Worker dies after silo collapse; family mourns
MEDLEY, Fla. (WSVN) -- A man has died after the roof of a silo filled with concrete mix collapsed, while he was standing on top of it.
The fatal fall occurred Friday morning. Pierre Mezidor, an inspector at Titan America in Medley, was about 200 feet up when the silo's roof collapsed underneath him.
According to Miami Dade Fire Rescue, the silo was anywhere from 50 to 75 percent full of a powdery cement mix at the time of the fatal incident. They believe Mezidor could have fallen anywhere from 50 to 100 feet down into the silo. Miami-Dade Fire Rescue Lieutenant Arnold Pedrahita said, "In our opinion, sadly, if the fall wasn't what killed him, then the engulfment in the cement powder asphyxiated him."
Dozens of Miami-Dade firefighters, along with the Urban Search and Rescue Team. HazMat crews and K-9 units rushed to the scene. It took hours to assess the situation. Crews had to shut down a generator that powered the structure, which took over a half hour to completely turn off. A structural specialist had to be called in to analyze how the structure fell and which way could be the safest way for crews to get inside.
Multiple search teams responded with infrared and sonic equipment to assist in the search. Friday afternoon, crews were lowered into the silo by a crane with heat-sensing equipment and a special camera to burrow through the rubble in order to look for signs of life. The two rescuers had to be lowered in wearing masks in a basket from the crane due to the hazardous situation.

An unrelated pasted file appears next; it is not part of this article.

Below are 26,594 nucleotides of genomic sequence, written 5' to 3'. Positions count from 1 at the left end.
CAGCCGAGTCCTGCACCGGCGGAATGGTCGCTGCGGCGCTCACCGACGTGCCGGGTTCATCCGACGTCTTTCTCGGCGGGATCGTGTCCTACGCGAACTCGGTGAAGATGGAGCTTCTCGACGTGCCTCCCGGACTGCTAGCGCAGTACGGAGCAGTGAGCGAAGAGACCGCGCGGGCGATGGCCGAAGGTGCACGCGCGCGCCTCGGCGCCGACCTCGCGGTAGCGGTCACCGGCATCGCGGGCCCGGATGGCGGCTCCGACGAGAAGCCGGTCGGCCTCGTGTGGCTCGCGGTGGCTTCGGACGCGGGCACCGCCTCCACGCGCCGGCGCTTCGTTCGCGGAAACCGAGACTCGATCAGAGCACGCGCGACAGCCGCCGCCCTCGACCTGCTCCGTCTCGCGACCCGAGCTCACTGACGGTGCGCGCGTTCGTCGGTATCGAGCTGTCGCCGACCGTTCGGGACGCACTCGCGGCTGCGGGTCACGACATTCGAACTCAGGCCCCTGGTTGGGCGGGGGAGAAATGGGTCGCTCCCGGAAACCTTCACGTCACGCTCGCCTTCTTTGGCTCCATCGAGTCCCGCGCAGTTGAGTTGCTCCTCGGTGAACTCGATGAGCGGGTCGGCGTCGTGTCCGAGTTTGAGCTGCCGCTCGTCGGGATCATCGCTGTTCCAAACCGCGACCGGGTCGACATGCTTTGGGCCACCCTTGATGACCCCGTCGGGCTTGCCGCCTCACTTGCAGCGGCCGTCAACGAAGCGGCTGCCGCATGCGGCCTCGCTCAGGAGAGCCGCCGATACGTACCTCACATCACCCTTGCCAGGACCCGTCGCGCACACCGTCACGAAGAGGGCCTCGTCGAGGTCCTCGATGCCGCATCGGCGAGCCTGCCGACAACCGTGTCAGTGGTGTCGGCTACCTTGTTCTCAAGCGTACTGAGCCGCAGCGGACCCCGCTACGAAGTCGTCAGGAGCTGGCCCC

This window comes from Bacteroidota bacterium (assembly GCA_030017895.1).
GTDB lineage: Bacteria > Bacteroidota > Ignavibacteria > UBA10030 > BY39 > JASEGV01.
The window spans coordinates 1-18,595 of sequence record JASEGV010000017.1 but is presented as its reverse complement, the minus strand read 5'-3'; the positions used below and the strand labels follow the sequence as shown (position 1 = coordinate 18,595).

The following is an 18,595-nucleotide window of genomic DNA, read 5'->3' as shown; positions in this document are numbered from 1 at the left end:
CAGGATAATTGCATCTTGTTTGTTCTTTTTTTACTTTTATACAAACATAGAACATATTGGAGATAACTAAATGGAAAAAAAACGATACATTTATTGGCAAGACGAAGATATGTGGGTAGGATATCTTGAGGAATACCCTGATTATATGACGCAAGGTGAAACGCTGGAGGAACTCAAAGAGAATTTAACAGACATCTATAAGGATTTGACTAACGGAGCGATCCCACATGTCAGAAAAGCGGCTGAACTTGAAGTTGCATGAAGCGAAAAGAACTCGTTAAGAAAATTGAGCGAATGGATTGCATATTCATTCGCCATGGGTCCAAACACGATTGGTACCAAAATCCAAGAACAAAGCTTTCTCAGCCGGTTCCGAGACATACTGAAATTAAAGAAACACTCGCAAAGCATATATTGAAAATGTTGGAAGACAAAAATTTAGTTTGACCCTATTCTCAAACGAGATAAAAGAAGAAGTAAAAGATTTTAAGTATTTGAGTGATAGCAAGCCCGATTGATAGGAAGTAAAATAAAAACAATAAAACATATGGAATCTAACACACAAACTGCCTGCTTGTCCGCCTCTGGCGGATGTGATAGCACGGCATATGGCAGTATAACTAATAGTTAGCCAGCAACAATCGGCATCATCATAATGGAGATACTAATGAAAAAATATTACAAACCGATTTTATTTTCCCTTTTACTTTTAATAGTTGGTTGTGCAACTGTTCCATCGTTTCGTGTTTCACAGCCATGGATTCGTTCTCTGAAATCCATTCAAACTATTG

Hours into the complicated rescue effort, by 5:21 p.m., rescue workers called the search for Mezidor a search and recovery operation.
This is not the first time this site has needed the attention of fire rescue crews. On April 22, 2008, a fire at that location needed 100 firefighters to put it out. No one was severely injured in that case. Also, over 10 years ago, fire crews had to dig out a worker who fell into the cement mix.
Miami-Dade Police have taken over the operation. According to fire rescue crews, it make take several days for police to get to Mezidor's body.
Authorities continue to investigate.
Meanwhile, Mezidor's family is grieving their loss. Mezidor's stepdaughter, Sophia Pierre, had only fond memories of her stepdad. According to Pierre, although the 58-year-old did not have a college language, he spoke three languages fluently: English, Creole and Spanish.
Pierre said her stepfather was also a caring man who loved his family. "He's the type of person that anybody would like to go to and speak to," she said. "If you need any help, he's always there."
Mezidor worked for Titan America, Pierre said, and he loved his job. "They could just call him and he'd say, 'OK, I'll come in.' It could be his day off, and we'd say, 'You work too hard. You need to relax."
According to Pierre, she is still hoping that her stepfather is alive. "Worst case scenario, if it is what they're saying it is, I just regret the fact that I can't tell him 'I love you,'" she said. "We serve a God of miracles, so I'm still holding out. Hopefully, I get a call that says he's OK. Maybe he's unconscious."
Pierre said she does not know how she will break the news of Mezidor's death to her 2-year-old daughter.
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